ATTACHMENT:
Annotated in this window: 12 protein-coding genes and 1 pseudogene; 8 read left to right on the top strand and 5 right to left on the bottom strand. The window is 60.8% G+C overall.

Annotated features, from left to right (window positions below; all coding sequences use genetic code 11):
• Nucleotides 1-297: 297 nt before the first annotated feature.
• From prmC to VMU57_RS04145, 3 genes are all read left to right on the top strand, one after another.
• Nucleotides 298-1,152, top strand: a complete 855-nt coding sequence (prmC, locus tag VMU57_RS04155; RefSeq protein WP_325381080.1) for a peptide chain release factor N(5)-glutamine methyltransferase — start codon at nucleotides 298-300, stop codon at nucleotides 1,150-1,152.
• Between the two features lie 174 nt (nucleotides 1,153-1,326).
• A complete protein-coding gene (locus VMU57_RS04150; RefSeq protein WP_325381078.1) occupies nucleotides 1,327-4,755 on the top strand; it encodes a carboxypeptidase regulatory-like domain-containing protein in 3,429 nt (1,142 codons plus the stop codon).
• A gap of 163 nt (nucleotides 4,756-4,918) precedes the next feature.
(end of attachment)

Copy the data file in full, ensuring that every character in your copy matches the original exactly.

Annotated in this window: 12 protein-coding genes and 1 pseudogene; 8 read left to right on the top strand and 5 right to left on the bottom strand. The window is 60.8% G+C overall.

Annotated features, from left to right (window positions below; all coding sequences use genetic code 11):
• Nucleotides 1-297: 297 nt before the first annotated feature.
• From prmC to VMU57_RS04145, 3 genes are all read left to right on the top strand, one after another.
• Nucleotides 298-1,152, top strand: a complete 855-nt coding sequence (prmC, locus tag VMU57_RS04155; RefSeq protein WP_325381080.1) for a peptide chain release factor N(5)-glutamine methyltransferase — start codon at nucleotides 298-300, stop codon at nucleotides 1,150-1,152.
• Between the two features lie 174 nt (nucleotides 1,153-1,326).
• A complete protein-coding gene (locus VMU57_RS04150; RefSeq protein WP_325381078.1) occupies nucleotides 1,327-4,755 on the top strand; it encodes a carboxypeptidase regulatory-like domain-containing protein in 3,429 nt (1,142 codons plus the stop codon).
• A gap of 163 nt (nucleotides 4,756-4,918) precedes the next feature.